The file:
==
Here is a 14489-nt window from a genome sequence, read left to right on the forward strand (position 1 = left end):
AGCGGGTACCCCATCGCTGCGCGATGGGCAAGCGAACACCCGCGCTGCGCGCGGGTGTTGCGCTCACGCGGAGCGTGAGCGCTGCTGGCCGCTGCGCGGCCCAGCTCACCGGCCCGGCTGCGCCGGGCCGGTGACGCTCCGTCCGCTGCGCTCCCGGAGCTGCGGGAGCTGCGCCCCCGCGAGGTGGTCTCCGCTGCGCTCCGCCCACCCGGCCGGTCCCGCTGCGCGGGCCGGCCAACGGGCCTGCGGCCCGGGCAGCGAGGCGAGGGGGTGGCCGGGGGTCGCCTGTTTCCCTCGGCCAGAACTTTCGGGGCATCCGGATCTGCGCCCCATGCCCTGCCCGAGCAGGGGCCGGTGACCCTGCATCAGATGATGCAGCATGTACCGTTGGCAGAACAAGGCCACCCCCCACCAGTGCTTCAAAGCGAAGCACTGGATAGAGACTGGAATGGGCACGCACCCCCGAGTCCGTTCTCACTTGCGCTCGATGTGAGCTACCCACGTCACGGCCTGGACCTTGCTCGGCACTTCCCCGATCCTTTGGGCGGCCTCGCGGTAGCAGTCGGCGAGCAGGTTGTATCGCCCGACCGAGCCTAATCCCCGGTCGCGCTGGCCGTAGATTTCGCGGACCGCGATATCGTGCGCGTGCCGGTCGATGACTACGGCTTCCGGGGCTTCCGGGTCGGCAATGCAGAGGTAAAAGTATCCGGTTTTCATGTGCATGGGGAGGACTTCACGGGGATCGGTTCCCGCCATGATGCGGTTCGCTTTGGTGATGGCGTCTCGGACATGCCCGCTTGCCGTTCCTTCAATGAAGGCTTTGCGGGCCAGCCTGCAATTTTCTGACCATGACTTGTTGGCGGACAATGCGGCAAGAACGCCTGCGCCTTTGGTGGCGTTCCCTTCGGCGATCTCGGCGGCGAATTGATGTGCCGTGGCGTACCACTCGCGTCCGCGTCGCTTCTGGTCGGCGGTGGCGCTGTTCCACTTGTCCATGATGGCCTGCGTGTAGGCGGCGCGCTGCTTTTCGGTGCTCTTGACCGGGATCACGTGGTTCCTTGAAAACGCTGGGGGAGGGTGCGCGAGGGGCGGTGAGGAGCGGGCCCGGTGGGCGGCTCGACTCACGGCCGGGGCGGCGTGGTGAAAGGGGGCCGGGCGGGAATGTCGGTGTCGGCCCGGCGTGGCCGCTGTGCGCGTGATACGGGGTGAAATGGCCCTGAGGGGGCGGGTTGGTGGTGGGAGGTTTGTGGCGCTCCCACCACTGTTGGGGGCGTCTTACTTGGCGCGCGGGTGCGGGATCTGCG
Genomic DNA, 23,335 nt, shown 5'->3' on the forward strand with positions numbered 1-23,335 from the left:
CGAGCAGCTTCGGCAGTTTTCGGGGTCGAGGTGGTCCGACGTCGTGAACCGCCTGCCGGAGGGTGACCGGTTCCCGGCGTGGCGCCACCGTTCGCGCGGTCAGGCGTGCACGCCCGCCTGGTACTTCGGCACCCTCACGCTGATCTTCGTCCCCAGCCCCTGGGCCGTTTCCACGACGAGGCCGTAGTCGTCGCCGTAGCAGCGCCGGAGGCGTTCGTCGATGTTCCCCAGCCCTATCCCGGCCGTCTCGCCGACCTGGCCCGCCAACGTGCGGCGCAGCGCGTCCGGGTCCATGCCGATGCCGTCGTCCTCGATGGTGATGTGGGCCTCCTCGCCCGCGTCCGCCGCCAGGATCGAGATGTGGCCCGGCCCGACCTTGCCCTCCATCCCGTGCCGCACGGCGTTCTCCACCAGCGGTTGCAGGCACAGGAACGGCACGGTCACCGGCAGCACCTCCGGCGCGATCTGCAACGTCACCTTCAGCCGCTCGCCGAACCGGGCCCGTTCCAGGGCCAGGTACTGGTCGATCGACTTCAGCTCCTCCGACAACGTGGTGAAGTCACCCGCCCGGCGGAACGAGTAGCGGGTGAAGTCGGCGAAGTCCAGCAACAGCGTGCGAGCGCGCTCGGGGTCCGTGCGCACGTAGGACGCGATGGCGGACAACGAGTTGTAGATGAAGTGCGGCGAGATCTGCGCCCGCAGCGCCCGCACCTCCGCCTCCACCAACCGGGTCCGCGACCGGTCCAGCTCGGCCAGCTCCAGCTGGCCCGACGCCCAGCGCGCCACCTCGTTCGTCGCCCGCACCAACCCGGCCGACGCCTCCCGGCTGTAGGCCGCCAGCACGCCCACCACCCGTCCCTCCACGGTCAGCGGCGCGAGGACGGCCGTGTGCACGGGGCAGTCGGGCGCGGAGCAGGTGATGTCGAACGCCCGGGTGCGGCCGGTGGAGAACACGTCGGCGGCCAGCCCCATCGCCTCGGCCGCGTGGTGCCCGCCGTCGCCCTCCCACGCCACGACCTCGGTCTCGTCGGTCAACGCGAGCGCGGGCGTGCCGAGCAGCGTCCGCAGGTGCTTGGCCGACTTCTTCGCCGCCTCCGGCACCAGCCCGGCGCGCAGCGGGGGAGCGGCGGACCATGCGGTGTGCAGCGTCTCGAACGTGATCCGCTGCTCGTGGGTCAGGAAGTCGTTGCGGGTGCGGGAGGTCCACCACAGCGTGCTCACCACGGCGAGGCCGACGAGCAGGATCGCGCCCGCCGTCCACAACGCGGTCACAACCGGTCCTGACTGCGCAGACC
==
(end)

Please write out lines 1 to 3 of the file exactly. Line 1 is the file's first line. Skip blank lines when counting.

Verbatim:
Here is a 14489-nt window from a genome sequence, read left to right on the forward strand (position 1 = left end):
AGCGGGTACCCCATCGCTGCGCGATGGGCAAGCGAACACCCGCGCTGCGCGCGGGTGTTGCGCTCACGCGGAGCGTGAGCGCTGCTGGCCGCTGCGCGGCCCAGCTCACCGGCCCGGCTGCGCCGGGCCGGTGACGCTCCGTCCGCTGCGCTCCCGGAGCTGCGGGAGCTGCGCCCCCGCGAGGTGGTCTCCGCTGCGCTCCGCCCACCCGGCCGGTCCCGCTGCGCGGGCCGGCCAACGGGCCTGCGGCCCGGGCAGCGAGGCGAGGGGGTGGCCGGGGGTCGCCTGTTTCCCTCGGCCAGAACTTTCGGGGCATCCGGATCTGCGCCCCATGCCCTGCCCGAGCAGGGGCCGGTGACCCTGCATCAGATGATGCAGCATGTACCGTTGGCAGAACAAGGCCACCCCCCACCAGTGCTTCAAAGCGAAGCACTGGATAGAGACTGGAATGGGCACGCACCCCCGAGTCCGTTCTCACTTGCGCTCGATGTGAGCTACCCACGTCACGGCCTGGACCTTGCTCGGCACTTCCCCGATCCTTTGGGCGGCCTCGCGGTAGCAGTCGGCGAGCAGGTTGTATCGCCCGACCGAGCCTAATCCCCGGTCGCGCTGGCCGTAGATTTCGCGGACCGCGATATCGTGCGCGTGCCGGTCGATGACTACGGCTTCCGGGGCTTCCGGGTCGGCAATGCAGAGGTAAAAGTATCCGGTTTTCATGTGCATGGGGAGGACTTCACGGGGATCGGTTCCCGCCATGATGCGGTTCGCTTTGGTGATGGCGTCTCGGACATGCCCGCTTGCCGTTCCTTCAATGAAGGCTTTGCGGGCCAGCCTGCAATTTTCTGACCATGACTTGTTGGCGGACAATGCGGCAAGAACGCCTGCGCCTTTGGTGGCGTTCCCTTCGGCGATCTCGGCGGCGAATTGATGTGCCGTGGCGTACCACTCGCGTCCGCGTCGCTTCTGGTCGGCGGTGGCGCTGTTCCACTTGTCCATGATGGCCTGCGTGTAGGCGGCGCGCTGCTTTTCGGTGCTCTTGACCGGGATCACGTGGTTCCTTGAAAACGCTGGGGGAGGGTGCGCGAGGGGCGGTGAGGAGCGGGCCCGGTGGGCGGCTCGACTCACGGCCGGGGCGGCGTGGTGAAAGGGGGCCGGGCGGGAATGTCGGTGTCGGCCCGGCGTGGCCGCTGTGCGCGTGATACGGGGTGAAATGGCCCTGAGGGGGCGGGTTGGTGGTGGGAGGTTTGTGGCGCTCCCACCACTGTTGGGGGCGTCTTACTTGGCGCGCGGGTGCGGGATCTGCG
Genomic DNA, 23,335 nt, shown 5'->3' on the forward strand with positions numbered 1-23,335 from the left: